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One of the great projects of art is to reconcile us with the world.
Now, of course, not all art wants to do that or tries to,
but from time to time, some artists do give you a glimpse
of a universe which is neither hostile or indifferent
nor indeed in much need of change.
And in such a place, you can move without strain,
because, in some way, it completes in nature.
Now, for Picasso and Matisse and for the Fauves,
the Mediterranean was such a place.
It was the sea that stood for a kind of timeless sensual satisfaction beyond history
as well as for a continuous historical tradition back to the antique past.
This is what happened to it within 60 years of the paintings they made on the coast.
Endless kitsch infinitely prolonged, a terrible parody of pressure.
No wonder their work looks like a lost paradise now.
MUSIC: Ca Plane Pour Moi, by Plastic Bertrand
Of course, the 19th century did not invent the art of pleasure.
But it broadened it.
There was some truth to Talleyrand's remarks
that those who were not alive before the Revolution,
meaning the French Revolution, did not know the sweetness of life.
For the rich, it was absolutely true.
And in fact, the pleasure principle, in 18th-century art,
belonged to one class - the aristocracy.
The great image of civilised pleasure in painting
was the fete champetre,
a gathering of people enjoying themselves in the open air.
Culture preening itself in the presence of its opposite - nature.
These picnics begin with Titian and Giorgione in the 16th century.
Antoine Watteau painted them in France in the early 18th century
and they became a staple of court art.
Thomas Gainsborough married the fete champetre to the formal portrait -
Mr and Mrs Andrews, contemplating nature as condensed in their own property.
The landscape and the figures in it, their clothes, their possessions,
all these things stand for the class that also owns the painting...
which is normal in art.
But within a few decades of the French Revolution,
there was a new ruling class in France and England -
It wanted to be depicted.
It wanted its pleasures described its life documented.
And this triumphant middle class
included not only the conservative painters,
but some of the most advanced artists of its time.
MUSIC: Pelleas Et Melisande by Gabriel Faure
For most of the last hundred years,
Impressionism has been the most popular of all art movements.
The appetite for Impressionist paintings never seems to wear off.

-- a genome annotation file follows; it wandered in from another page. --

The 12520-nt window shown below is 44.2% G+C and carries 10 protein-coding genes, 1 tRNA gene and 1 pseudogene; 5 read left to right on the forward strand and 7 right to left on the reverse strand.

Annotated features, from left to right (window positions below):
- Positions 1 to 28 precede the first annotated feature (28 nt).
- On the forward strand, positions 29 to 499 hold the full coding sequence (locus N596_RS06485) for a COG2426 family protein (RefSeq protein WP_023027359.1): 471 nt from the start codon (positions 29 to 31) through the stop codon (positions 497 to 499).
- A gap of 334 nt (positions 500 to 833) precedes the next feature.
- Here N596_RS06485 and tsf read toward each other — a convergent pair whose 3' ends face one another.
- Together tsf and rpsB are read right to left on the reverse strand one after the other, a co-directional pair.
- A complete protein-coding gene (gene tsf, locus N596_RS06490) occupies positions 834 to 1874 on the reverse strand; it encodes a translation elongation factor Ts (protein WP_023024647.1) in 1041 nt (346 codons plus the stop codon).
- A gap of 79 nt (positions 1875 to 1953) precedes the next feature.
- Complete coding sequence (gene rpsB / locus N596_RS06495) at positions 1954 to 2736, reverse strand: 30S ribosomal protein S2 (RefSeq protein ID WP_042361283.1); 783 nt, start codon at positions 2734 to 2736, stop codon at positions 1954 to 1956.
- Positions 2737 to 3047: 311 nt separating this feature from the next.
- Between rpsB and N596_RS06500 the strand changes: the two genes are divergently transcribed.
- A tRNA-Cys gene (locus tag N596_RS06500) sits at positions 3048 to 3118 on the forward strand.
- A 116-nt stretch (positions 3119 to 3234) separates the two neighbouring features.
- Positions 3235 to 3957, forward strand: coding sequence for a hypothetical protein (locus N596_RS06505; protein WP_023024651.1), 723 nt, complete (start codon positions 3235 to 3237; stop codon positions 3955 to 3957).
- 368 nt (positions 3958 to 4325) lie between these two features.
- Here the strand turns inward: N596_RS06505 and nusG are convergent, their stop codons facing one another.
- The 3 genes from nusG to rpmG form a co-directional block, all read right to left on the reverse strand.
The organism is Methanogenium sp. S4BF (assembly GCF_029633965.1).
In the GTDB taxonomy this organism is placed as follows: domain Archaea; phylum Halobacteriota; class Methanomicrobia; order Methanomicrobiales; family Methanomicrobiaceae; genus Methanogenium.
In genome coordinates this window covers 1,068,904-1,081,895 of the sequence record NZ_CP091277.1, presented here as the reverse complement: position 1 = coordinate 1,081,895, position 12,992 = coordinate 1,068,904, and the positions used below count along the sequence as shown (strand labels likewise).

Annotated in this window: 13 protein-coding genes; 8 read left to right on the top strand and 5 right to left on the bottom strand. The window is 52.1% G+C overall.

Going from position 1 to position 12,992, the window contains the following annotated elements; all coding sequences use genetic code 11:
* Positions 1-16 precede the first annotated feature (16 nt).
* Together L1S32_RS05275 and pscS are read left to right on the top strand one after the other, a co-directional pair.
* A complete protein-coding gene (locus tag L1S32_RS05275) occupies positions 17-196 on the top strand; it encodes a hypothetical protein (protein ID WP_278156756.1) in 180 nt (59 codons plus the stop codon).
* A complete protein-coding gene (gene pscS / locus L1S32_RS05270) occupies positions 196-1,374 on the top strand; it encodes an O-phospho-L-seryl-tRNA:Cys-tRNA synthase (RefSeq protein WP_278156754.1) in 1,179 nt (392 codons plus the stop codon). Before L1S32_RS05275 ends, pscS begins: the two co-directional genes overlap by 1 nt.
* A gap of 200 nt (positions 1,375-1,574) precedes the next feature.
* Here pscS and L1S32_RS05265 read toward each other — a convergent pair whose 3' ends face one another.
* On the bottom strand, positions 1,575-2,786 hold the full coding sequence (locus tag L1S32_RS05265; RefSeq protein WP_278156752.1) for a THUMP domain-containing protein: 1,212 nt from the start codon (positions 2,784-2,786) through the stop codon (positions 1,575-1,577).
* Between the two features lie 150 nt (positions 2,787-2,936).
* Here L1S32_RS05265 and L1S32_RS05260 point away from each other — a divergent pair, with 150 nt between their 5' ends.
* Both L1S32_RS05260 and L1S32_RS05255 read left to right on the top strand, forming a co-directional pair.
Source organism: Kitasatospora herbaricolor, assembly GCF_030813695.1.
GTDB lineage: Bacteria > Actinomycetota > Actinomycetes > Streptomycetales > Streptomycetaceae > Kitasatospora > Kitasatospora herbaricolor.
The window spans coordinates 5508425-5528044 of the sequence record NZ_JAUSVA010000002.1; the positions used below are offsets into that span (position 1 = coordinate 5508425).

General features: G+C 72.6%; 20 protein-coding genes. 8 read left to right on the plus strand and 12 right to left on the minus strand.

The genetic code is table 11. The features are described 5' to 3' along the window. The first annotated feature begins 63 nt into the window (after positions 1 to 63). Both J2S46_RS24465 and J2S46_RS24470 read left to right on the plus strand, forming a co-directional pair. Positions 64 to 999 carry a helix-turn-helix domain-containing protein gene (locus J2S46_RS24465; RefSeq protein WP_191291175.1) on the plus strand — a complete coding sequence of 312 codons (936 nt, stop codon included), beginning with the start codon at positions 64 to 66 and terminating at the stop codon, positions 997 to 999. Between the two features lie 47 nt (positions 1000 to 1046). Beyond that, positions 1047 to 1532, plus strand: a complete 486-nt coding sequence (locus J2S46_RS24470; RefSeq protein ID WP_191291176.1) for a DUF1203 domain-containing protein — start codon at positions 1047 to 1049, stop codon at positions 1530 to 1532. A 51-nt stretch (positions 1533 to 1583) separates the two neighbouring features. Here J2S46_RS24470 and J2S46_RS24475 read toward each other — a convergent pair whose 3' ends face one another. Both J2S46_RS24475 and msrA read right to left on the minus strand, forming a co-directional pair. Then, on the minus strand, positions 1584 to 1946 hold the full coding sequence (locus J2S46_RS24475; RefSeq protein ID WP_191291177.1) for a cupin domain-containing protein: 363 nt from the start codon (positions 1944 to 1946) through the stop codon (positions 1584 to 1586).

And at the same time,
Impressionism seems to us to represent a lost world,
a pre-modern world whose icons have very little to do
with the realities of our own time and culture.
And both these things are true for the same reason.
Around 1870, the field of paintable pleasure dramatically widened.
Impressionism found its subjects
in pleasures which nearly everybody above street level could have,
including the life of the painters themselves and of their friends.
One thing they all had in common
was the feeling that the life of the city and the village,
and the cafes and the parks, the salons, the bedrooms,
the seaside and the banks of the Seine could become a vision of Eden.
A world of ripeness and bloom, with an untroubled sense of wholeness.
MUSIC: Pelleas Et Melisande, by Gabriel Faure
The Impressionists had their moment
at the start of the longest continuous peace
that Europe would ever know.
44 years from 1870 to 1914,
a lost world that you need to be very old to remember.
By the middle '80s, the Impressionist love of spontaneity
was being challenged by younger artists.
They saw it as the dictatorship of the eye over the mind.
The unit, the building block of Impressionism,
had been the brush stroke, which was as personal as handwriting.
The greatest of the younger artists was Georges Seurat,
who replaced the stroke with the dot.
Hundreds of them, thousands.
The dot was impersonal.
It grew in colonies, like coral.
It stiffened the shapes and gave them the archaic, Egyptian stillness
that Seurat contrived as the antidote to the Impressionist love of the moment.
Above all, the dot meant control of colour, step by step.
Seurat's eye for colour was one of the subtlest in all art history,
and he wanted each touch to have
the analytic clearness of scientific thought.
His subject matter was that of Impressionism,
but his aims were not.
He wanted to give his images the density and permanence
of classical art - order, system, dignity.
He didn't want snapshots,
he wanted to reveal the processional aspect of modern life,
something formal and rigorous and akin to the heroic dandyism
that Baudelaire had seen in Paris 30 years before.
"I want to show the moderns moving about on friezes,
"stripped to their essentials.
"To place them in paintings arranged in harmonies of colours,
"in harmonies of lines, line and colour fitted to each other."
He did this in an enormous painting
of Parisians strolling on a Sunday afternoon
on grassy island in the Seine, called La Grande Jatte.
Here, the middle class at play got the ceremonious nobility of treatment
that art once reserved for gods and kings.
Here, pleasure takes on the gravity of history painting.
Seurat built his space like a Renaissance fresco,
with the most exacting precision.
It's held together by complicated rhymes and chords of shape,
some of which you hardly notice at first.
The woman fishing there is the twin
of that tiny figure in the extreme distance.
The monkey's tail emulates the hook of the dandy's cane.